I also found this paper which gives a topological characterization of a classification neural network to be intuitive :

https://arxiv.org/abs/2008.13697

They defined data as a topological space and defined labels as closed subsets of this space. They also defined a notion of "separable data" which is topologically equivalent to "correctly classifying the data". Urysohn lemma is then used to prove that the data, considered as a topological space, can be "separated", if you can find embedded disks that are mutually disjoint and separate the labeled parts of the data (after being mapped by the neural network to the final space).

This can be seen with the disentanglement figure at the end of the paper:

which shows how the above neural network acts on the input topological space, deforms it in order to achieve a given classification task (in this case separating the two labeled linked spaces). Some hints to the general position theorem are also made there. There are also some links to "topological moves" in the paper :a neural network acts on the input topological space by a sequence of topological moves (similar to Reidemeister moves in knot theory or other moves in topology) in order to achieve the given task : which is deforming the input space to the final space, in this case the Voronoi diagram that represents the classes of the input data, such that every labeled region in the input space maps to the correct cell in the final Voronoi diagram.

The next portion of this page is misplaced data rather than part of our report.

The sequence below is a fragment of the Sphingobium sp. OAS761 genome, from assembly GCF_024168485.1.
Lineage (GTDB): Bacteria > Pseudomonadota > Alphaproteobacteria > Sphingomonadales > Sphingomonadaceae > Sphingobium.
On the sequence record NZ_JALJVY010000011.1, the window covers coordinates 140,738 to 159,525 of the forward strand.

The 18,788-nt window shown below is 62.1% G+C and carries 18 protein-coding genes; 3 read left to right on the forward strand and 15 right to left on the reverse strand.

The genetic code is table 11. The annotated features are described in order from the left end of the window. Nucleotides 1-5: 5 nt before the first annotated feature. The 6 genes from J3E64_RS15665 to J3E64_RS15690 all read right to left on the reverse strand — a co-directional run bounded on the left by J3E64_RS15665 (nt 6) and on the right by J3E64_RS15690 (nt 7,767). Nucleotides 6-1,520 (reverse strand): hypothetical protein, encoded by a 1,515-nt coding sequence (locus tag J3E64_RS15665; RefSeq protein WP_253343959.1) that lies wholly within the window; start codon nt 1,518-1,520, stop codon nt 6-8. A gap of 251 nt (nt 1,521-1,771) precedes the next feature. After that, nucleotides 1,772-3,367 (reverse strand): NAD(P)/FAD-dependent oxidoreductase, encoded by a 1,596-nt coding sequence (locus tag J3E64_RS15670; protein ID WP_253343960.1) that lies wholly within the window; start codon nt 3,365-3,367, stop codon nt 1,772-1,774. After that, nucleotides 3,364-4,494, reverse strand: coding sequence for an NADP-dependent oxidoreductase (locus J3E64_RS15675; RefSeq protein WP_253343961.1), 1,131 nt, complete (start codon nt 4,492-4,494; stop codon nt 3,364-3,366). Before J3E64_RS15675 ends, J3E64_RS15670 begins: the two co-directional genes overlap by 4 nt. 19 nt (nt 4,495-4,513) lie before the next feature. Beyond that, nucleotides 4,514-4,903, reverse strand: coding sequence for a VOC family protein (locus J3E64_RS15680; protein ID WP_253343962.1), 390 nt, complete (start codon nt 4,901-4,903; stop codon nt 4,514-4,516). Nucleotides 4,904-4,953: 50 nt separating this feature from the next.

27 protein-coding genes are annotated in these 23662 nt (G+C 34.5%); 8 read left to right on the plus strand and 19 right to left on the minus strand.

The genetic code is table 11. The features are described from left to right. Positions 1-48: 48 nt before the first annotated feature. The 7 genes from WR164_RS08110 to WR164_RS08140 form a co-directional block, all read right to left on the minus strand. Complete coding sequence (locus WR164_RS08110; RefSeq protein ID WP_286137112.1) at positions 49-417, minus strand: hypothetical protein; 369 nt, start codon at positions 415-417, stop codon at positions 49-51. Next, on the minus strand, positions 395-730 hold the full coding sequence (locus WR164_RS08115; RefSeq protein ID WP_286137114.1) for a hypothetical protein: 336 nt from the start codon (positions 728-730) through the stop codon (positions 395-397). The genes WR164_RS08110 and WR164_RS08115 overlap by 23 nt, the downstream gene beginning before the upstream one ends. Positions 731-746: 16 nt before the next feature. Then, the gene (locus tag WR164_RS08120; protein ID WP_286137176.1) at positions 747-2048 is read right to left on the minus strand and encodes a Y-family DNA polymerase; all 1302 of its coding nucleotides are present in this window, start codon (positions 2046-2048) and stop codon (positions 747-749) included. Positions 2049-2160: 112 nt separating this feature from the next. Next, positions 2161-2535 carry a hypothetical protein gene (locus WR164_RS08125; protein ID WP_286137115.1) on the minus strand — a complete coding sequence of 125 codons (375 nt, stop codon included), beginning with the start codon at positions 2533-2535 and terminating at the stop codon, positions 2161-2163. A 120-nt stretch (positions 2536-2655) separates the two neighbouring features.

To me, from this perspective, a classification neural network can be interpreted as if it is acting on the input space as a "discrete colored homotopy" : discrete because of the layers (time is the index of the layer) and colored because the class label which can be considered as "coloring" on the input space.

eventuallybe a strong "yes, very useful". But as far as I am aware, at present it sounds like "maybe in some special cases" is more appropriate. $\endgroup$2more comments